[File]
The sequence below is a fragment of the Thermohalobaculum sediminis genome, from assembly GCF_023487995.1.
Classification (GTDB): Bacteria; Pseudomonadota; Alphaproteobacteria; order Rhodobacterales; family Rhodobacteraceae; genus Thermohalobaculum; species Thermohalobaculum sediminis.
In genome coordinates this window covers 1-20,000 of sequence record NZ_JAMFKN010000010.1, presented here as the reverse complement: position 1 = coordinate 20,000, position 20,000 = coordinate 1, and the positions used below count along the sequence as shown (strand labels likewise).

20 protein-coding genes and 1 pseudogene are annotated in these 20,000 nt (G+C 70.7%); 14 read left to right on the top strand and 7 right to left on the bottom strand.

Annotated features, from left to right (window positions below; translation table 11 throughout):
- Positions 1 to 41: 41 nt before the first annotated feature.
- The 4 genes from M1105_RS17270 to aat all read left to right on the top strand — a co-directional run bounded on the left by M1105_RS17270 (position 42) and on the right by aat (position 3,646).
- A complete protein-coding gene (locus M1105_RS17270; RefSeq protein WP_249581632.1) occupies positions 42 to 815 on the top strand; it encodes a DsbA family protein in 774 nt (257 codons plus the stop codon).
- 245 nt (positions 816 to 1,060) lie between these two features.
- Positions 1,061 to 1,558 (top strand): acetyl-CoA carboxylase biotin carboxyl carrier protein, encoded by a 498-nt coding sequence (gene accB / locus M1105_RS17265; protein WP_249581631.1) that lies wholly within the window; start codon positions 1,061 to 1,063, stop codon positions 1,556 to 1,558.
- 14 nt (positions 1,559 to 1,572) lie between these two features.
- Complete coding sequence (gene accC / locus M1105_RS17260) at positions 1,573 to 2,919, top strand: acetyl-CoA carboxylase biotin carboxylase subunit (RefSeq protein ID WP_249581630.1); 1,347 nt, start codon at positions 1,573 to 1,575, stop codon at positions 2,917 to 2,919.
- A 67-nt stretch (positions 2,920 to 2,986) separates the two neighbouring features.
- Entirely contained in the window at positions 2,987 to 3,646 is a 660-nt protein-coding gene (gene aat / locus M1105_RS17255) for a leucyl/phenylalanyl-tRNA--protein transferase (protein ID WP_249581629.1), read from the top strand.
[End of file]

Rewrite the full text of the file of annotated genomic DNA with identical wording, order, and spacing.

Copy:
The sequence below is a fragment of the Thermohalobaculum sediminis genome, from assembly GCF_023487995.1.
Classification (GTDB): Bacteria; Pseudomonadota; Alphaproteobacteria; order Rhodobacterales; family Rhodobacteraceae; genus Thermohalobaculum; species Thermohalobaculum sediminis.
In genome coordinates this window covers 1-20,000 of sequence record NZ_JAMFKN010000010.1, presented here as the reverse complement: position 1 = coordinate 20,000, position 20,000 = coordinate 1, and the positions used below count along the sequence as shown (strand labels likewise).

20 protein-coding genes and 1 pseudogene are annotated in these 20,000 nt (G+C 70.7%); 14 read left to right on the top strand and 7 right to left on the bottom strand.

Annotated features, from left to right (window positions below; translation table 11 throughout):
- Positions 1 to 41: 41 nt before the first annotated feature.
- The 4 genes from M1105_RS17270 to aat all read left to right on the top strand — a co-directional run bounded on the left by M1105_RS17270 (position 42) and on the right by aat (position 3,646).
- A complete protein-coding gene (locus M1105_RS17270; RefSeq protein WP_249581632.1) occupies positions 42 to 815 on the top strand; it encodes a DsbA family protein in 774 nt (257 codons plus the stop codon).
- 245 nt (positions 816 to 1,060) lie between these two features.
- Positions 1,061 to 1,558 (top strand): acetyl-CoA carboxylase biotin carboxyl carrier protein, encoded by a 498-nt coding sequence (gene accB / locus M1105_RS17265; protein WP_249581631.1) that lies wholly within the window; start codon positions 1,061 to 1,063, stop codon positions 1,556 to 1,558.
- 14 nt (positions 1,559 to 1,572) lie between these two features.
- Complete coding sequence (gene accC / locus M1105_RS17260) at positions 1,573 to 2,919, top strand: acetyl-CoA carboxylase biotin carboxylase subunit (RefSeq protein ID WP_249581630.1); 1,347 nt, start codon at positions 1,573 to 1,575, stop codon at positions 2,917 to 2,919.
- A 67-nt stretch (positions 2,920 to 2,986) separates the two neighbouring features.
- Entirely contained in the window at positions 2,987 to 3,646 is a 660-nt protein-coding gene (gene aat / locus M1105_RS17255) for a leucyl/phenylalanyl-tRNA--protein transferase (protein ID WP_249581629.1), read from the top strand.